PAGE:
I had a patient in the last year that suffered a severe bout with a herniated disc. One of the natural protocols that acts nicely to tamp down all that inflammatory painful storm inside the disc is high dose glucosamine added to a few other disc healing nutrients. About a month later this patient went in for their regular eye visit to their ophthalmologist. The ophthalmologist sat back and said, “Now, don’t freak out, but I have to tell you that you have glaucoma.” Were the two things, glucosamine supplementation and the onset of this eye disease, glaucoma, related? Read on.
Glaucoma is a series of eye diseases that can steel vision. This can occur with elevated pressure inside the eye (called intraocular pressure) and from damage to the optic nerve and parts of the brain linked with vision.
Could the nutrients that this patient took to help with their disc disease, have injured their eyes and contributed to their eye disease?
A very smart eye doctor, Dr. E. H. Jaccoma, had a similar situation. Dr. Jaccoma had a close family member that looked like they were at risk for glaucoma, called a high-risk glaucoma situation, so he was closely monitoring him. One day the eye pressure tested as sky high. The doctor wisely asked the patient if they had been doing anything differently. Yes. The patient had started to take glucosamine supplements for arthritis pain. Yikes.
Dr. Jaccoma made a speculative connection between the glaucoma and the nutrient and recommended that they stop taking it and continue to follow the eye pressures. When the supplement was stopped, the eye pressures returned to baseline levels.
This birthed a study.
Glucosamine + Glaucoma Study
This study was small, but still, meaningful. Investigators studied 6 men and 11 women, with a mean age of 76 years, who had a history of glaucoma and also were taking glucosamine supplementation. The study showed that starting glucosamine supplementation elevated eye pressure, in these patients (ones who already had the disease) and the eye pressure would also lower when glucosamine supplementation was stopped.
This study showed a reversible effect, meaning that when glucosamine supplementation was stopped, the spike of high pressures came down. However, the, author’s state, the possibility of permanent damage from ongoing use of glucosamine supplementation couldn’t be ruled out. JAMA Ophthalmolology 2013
As we age and our joints hurt, many of us look to glucosamine
Glucosamine supplements are a billion dollar business. With the baby boomer generation growing, and understandably looking for natural ways to heal arthritis pain, are they putting their eyes at risk?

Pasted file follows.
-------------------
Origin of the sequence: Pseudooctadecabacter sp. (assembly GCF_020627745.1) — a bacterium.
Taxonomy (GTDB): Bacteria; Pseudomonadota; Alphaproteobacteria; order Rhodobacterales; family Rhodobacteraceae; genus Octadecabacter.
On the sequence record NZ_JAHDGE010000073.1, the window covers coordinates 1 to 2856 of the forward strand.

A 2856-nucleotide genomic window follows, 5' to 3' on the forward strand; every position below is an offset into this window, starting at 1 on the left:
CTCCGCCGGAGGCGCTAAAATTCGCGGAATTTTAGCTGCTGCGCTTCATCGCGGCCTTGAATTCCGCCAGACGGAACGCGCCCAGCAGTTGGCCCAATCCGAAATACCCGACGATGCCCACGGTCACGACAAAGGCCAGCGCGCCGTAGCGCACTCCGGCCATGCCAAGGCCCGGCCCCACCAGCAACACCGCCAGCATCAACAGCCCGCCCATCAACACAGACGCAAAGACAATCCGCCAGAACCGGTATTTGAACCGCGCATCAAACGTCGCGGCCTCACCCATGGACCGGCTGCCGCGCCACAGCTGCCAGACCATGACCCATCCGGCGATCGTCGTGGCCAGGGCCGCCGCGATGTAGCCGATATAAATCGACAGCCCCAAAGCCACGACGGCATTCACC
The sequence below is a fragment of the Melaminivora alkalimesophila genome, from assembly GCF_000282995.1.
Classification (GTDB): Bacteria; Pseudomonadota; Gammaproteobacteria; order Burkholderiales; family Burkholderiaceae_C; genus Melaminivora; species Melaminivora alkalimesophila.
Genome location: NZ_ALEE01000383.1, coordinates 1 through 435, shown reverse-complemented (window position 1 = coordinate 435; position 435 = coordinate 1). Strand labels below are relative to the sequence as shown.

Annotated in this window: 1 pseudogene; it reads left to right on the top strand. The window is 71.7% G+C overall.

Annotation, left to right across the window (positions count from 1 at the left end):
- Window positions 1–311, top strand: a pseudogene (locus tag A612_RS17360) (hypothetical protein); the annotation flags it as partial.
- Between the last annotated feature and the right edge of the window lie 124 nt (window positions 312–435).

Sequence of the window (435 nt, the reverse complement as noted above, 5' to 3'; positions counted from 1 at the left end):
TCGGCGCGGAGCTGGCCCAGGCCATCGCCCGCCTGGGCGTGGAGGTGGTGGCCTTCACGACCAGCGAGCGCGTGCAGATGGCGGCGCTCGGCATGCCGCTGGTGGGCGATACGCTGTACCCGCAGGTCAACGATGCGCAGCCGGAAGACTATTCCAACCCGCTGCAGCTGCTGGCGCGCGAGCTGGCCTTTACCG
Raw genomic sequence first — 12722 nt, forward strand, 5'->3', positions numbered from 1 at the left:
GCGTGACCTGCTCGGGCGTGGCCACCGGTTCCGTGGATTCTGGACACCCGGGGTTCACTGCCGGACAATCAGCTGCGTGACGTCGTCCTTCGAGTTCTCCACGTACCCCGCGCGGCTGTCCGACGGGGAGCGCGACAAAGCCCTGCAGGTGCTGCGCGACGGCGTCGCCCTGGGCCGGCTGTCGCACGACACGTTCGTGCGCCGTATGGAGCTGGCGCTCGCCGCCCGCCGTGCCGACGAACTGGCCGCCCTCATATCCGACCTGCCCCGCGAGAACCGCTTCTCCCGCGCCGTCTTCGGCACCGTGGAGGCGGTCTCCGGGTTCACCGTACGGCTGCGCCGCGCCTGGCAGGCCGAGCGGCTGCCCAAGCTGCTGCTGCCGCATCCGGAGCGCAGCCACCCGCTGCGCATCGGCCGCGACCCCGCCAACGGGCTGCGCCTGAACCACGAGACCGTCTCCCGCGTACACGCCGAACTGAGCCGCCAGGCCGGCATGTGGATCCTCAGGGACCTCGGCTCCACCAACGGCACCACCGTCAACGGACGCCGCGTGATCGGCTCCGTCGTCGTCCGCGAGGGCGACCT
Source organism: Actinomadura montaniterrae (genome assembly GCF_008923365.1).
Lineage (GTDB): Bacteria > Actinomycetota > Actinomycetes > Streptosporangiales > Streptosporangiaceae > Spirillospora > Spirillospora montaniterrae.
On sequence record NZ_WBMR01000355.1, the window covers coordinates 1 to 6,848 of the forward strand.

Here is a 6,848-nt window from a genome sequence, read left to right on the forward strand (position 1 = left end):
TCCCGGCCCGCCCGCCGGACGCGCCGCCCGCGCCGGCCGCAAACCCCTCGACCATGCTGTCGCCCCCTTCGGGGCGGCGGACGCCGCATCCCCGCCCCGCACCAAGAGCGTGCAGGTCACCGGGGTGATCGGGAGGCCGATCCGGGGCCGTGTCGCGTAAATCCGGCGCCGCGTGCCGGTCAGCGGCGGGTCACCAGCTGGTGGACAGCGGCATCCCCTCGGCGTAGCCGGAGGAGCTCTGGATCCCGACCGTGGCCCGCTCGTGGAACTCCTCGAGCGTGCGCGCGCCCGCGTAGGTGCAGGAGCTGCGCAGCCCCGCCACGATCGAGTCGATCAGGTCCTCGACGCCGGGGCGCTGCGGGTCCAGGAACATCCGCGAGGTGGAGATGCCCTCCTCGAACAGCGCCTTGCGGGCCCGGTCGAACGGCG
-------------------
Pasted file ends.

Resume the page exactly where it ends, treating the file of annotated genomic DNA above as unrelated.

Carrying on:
Dr. Jaccoma, who is also director of Southern Maine Eye Associates in Sanford and of New England Dry Eye Center in Kennebunk, Maine, spoke about some concerns. He wondered if some people end up with glaucomatous damage that could have been prevented in the first place. And then, they go on to life long medication or treatments, like having laser and other surgical interventions, for a disease that might have been avoided in the first place.
If taking glucosamine, get your eyes checked
Dr. Jaccoma recommends that at the very least, people at risk for glaucoma have their IOP more closely monitored during glucosamine supplementation. I would say consider other ways to treat those aches and pains (see the end of this article for some ideas).
But it also makes one wonder? What other ‘healthy’ natural supplements might we be taking that we think are ‘good for the gander’, but turn out to be NOT good for the eyes? Our eyes, it turns out, especially as we age, are very sensitive to a large range of things we are just beginning to appreciate.
Dr. Jaccoma suggests that the response to glucosamine on the eyes is very similar to what medicine has observed with steroids. The average patient will have no problem with an increase in inner eye pressure with some steroid sue, but that there is a higher risk smaller group who just have more sensitive optic and brain visual tissues.
The large National Institutes of Health study on glucosamine suggested that the majority of folks don’t get much pain relief from glucosamine, just a small subset group does. Given that data, glucosamine may not be the best supplement for aging folks to take for their muscle/joint aches and pains.
Alternative Muscle/Joint Pain Helpful Tricks
Our eyes are precious. There is no known cure for glaucoma (yet). Whatever we can do to decrease our risk of the disease or of blindness; is crucial. So, if you suffer with joints aches, identify and avoid food hypersensitivities, use high dose fish oil and try to make sure you absorb it, and give high dose niacinamide a 6 week trial (Google the work of Dr. Kaufman and this nutrient for joint pain).
If you’re a boomer, high dose glucosamine may not be an eye-safe way to go anymore. Darn! Another one bites the dust!